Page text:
The Magic Of Music

Try walking away from this!

Mere Rashke Qamar” (Urdu: میرے رشک قمر‎; Hindi: “मेरे रश्के कमर”; lit. “My envy of the moon”) is a ghazal-qawwali written by lyricist Fana Buland Shehri and composed by the prominent Sufi singer of Pakistan, Nusrat Fateh Ali Khan. It was first performed in 1988 by Khan, and popularised by him and his nephew Rahat Fateh Ali Khan several times in different concerts.

It was recreated and released as a single on 5 April 2013 by A1melodymaster for the album Reformed; which released on 16 March 2017 with different renewed songs of Nusrat Fateh Ali Khan.[3]

The song was recreated by lyricist Manoj Muntashir and composer Tanishk Bagchi for Milan Luthria’s 2017 Hindi film Baadshaho; written by Rajat Arora. It features original version of Nusrat Fateh Ali Khan’s voice with new version of Rahat Fateh Ali Khan’s voice. The video starring Ajay Devgn & Ileana D’Cruz; has been shot in different locales of BikanerJodhpur and Jaisalmer.

Very popular in India and Pakistan, the song is sung by many artistes and used as a cover for many parodies as well.

Here’s the effervescent Rojalin waxing mesmerizingly on the joy of love, separation, pain…notching up 74m+ views till date!!  Pity it’s only 3.04 mins:-(

In any other tongue the words would be roll off as trite.

(If the clip is blocked for some reason, view it on youtube)


Also included are a few other short clips of the song:

Parodying a good meal: (1.32 mins)


Parodying travel by crowded local trains in Mumbai: (2.16 mins)


Original from the movie  Badshaho (actors: Ajay Devgn and Ileana Dcruz): (3.4 mins)

(If the clip is blocked for some reason, view it on youtube)

An extract from the original by Nusrat Saheb: (4.58 mins)


A clip on lyrics: (4.41 mins)





Source: Wiki






Source: Wiki


The Magic Of Music

A slow-moving melody – Innum Konjam Neram in the seductive voice of Shweta Mohan with Bennet’s band (Thanks to Vijaya Kannan for drawing me to it):


And here’s the original:



Keshavlal, The Amazing Street Singer From Gujarat


First, a few songs from the golden era of Hindi film music, played by him on harmonium – these are songs when played on Vividhbharati, we stayed away from our classes just to listen in:

Itna na mujh se tu bada…from film Chayya (1961) (4.23 mins)

Hai apna dil to awara…from film Solva Saal (1958) (6.47 mins)

Jawaniya ye mast mast bin piye from film Tum Sa Nahin Dekha (1957)  (2,49 mins)

There are many more of his out on YouTube.

This old man, Keshavlal Mulchand of Kadi Mehsana, once part of orchestra’s of renowned personalities like Shantaram and Hemant Kumar, is in the worst phase of his life, still singing on the streets! This 70+ man for good part of his life ended up living on foot-paths with his wife Soni Bai. Fortunately he has received recently some help including a roof over his head in Pune.

Here in this much-acclaimed documentary he talks about his life – hear about his marital bliss too: (13.17 mins).

For your listening pleasure, here are the original tracks:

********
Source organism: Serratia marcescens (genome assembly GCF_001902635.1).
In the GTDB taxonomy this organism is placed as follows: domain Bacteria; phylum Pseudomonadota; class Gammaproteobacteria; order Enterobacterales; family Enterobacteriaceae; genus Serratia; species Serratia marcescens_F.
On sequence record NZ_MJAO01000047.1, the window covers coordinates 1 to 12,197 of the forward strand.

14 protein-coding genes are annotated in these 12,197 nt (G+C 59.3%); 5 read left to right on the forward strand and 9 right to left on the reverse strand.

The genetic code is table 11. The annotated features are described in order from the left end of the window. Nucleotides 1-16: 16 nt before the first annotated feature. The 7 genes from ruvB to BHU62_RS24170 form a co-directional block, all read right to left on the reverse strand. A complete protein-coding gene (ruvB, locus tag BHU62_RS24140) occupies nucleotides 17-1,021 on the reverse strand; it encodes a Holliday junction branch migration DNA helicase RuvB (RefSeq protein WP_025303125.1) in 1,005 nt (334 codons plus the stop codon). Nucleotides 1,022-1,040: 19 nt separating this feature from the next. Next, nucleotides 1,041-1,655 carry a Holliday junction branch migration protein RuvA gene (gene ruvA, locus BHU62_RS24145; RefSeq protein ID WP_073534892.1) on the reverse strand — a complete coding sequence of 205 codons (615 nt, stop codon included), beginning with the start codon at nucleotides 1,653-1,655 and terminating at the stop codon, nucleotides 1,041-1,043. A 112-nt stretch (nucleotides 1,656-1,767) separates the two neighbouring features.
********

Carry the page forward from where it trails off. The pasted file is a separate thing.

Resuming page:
Itna na mujh se tu bada…from film Chayya (1961) (7.38 mins)

Actors: Asha Parekh and Sunil Dutt. Someone observed: ‘May be copied from Mozart Symphony # +40, but the music by late Salil Choudhury has blended it with the Indian melody with unique rendition and intricate rhythm based on Indian Classic and demand of the mass. Hence, successful presentation besides wonderful voice of Lata ji and Talat ji.’

Hai apna dil to awara…from film Solva Saal (1958) (4.1 mins)

Actors: Absolutely adorable Waheeda Rahman with the heart-throb Dev Anand. Music by S. D. Burman, sung by Hemant Kumar.

Jawaniya ye mast mast bin piye from film Tum Sa Nahin Dekha (1957)  (3.42 mins)

Actors: Shammi Kapoor. Music by the inimitable O. P Nayyar, sung by Rafi sahib.






Sources: Various contributors on YouTube and the image from India TV News Desk.

The Magic Of Music

Am not an avid follower of Tamizh film music (for that matter, any film music) – a very far cry from the days we bunked classes to listen to Shankar Jaikishen and Vishwanathan-Rammoorthy (and their contemporaries)!. However, these days I do turn on the music channel to relieve the boredom of morning workout. Most of the fare dished out don’t appeal, quantity pushing out quality. The visuals – flinging of limbs not knowing what do with them, contortion of torsos, inelegant dresses – are not engaging, to be kind.

But now and then there comes a piece that makes you sit up. So is this one, quite hum-ably melodious (not the foot-tapping kind); the picturization is pleasing, seductive without being obscene, set in a quaint rural house, the rustic couple, appearing to be newly-wed, teasing each other in a prelude to intimacy, I’m guessing; some words are charming – the dialect spoken is new to me.

Shankar Mahadevan and Shashaa Tirupati with her mesmerizing lilt are absolute magic, their joy infectitious. You have to hear them out to see how they flex their vocal chords so easily without a pause, evoking the imagery of a potter playing with his clay, a painter with his brush or a smith bending iron.

The song ‘Karuva Karuva Payale’ from Karuppan is set to music by D. Imman and lyrics by Yugabharathi.

Watch the studio recording first:

Shashaa, I learn, is settled in Canada with roots in Kashmir, a versatile artist, not exactly new to Indian film world.

The song follows:

The artists living it out so well on the screen are Vijay Sethupathy and Tanya Ravichandran.